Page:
So, if you accept this theory, there is no contradiction between my post and your comment, as far as I can see.
Of course, you may discuss the theory itself...

Olivier Bousquet

Now, let me move to Michael's comment.
The link is very interesting, and, although the suggested approach, ie to try and build machines that can imitate basic newborn behaviour rather than complex adult reasoning, is not new, I quite like it.
Two important components of babies intelligence, as described by Mike, are some sort of novelty detection engine, and some sort of pattern recognition engine.

It is clear that humans (but also animals, and very basic ones -- so this is not a human trait -- but who said intelligence is only human?) have the ability to perform both tasks pretty easily. But the question is how general are these general components?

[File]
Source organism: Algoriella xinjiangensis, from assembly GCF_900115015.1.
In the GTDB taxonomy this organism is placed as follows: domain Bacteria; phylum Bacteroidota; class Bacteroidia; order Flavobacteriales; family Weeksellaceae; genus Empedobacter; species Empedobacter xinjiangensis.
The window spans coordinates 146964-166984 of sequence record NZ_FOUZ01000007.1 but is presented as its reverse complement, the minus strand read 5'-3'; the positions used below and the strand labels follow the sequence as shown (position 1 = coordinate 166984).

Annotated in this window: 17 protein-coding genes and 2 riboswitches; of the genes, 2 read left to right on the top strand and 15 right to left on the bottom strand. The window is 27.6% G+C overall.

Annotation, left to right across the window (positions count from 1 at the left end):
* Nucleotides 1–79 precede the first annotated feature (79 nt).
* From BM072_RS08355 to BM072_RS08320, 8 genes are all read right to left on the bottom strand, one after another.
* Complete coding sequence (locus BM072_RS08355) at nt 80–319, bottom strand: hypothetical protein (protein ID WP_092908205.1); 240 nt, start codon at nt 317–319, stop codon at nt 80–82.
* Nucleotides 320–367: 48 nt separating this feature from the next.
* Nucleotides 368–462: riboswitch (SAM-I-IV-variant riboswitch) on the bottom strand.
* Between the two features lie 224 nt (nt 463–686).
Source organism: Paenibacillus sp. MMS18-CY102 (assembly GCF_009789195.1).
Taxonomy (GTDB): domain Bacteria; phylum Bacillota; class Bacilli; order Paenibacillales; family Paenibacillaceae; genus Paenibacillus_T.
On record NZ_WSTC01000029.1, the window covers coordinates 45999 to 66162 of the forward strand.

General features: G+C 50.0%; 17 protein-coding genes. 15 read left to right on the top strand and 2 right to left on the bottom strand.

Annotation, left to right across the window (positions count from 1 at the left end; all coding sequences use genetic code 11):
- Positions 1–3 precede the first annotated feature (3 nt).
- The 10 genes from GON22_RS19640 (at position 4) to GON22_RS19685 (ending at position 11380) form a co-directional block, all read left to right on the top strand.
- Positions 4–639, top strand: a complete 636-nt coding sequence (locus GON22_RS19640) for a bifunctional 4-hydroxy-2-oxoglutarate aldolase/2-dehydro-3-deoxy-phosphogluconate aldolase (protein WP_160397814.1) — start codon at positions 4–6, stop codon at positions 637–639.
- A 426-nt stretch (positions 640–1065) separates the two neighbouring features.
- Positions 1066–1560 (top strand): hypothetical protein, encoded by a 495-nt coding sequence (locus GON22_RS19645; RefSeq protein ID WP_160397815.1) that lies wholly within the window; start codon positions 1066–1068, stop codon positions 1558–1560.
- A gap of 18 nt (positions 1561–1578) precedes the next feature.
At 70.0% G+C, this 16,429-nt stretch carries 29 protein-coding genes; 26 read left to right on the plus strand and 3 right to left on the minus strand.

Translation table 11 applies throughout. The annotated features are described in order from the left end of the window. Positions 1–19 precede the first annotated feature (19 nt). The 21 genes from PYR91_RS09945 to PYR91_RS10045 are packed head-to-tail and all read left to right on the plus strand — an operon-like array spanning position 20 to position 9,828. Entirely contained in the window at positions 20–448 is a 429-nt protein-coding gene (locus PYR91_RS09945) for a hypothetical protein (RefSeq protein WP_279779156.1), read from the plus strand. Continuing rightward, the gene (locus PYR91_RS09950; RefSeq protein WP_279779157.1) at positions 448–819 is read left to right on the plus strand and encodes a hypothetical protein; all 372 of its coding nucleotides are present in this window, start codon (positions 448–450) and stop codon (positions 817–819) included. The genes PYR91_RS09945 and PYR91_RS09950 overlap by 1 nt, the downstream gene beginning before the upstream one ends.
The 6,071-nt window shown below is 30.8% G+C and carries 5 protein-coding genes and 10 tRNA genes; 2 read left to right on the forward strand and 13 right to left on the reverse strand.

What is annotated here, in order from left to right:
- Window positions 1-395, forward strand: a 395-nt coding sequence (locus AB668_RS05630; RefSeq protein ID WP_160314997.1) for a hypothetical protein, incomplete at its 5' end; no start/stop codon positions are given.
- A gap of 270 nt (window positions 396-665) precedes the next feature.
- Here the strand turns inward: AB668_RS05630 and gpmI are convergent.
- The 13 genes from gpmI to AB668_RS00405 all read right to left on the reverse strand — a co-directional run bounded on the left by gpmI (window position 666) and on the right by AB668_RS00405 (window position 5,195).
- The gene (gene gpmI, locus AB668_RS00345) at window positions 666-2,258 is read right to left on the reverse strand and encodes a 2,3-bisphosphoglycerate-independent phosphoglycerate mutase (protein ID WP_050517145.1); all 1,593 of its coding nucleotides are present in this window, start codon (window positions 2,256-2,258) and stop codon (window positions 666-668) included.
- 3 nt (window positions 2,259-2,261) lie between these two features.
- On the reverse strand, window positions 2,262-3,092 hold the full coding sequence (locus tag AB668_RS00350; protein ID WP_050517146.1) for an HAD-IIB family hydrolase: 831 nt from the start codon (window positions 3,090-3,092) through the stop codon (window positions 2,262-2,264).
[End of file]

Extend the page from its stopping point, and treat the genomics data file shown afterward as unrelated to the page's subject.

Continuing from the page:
Can we learn to classify (in the sense of supervised binary classification) anything?
Probably not (the human brain is surely not 'universally consistent' due to its physical limitations). Even further, we are probably able to learn a very restricted set of tasks.
In Bayesian terms, one would say that the prior encoded (or hard-wired) in human brains is very concentrated.
The point I am trying to make here is that the impressive ability of babies to learn to distinguish objects or faces, that we are still not able to match despite decades of research, may not come from a "powerful" pattern recognition engine or from "powerful" sensors, but simply from a very concentrated prior, which itself has been designed over thousands of years of evolution.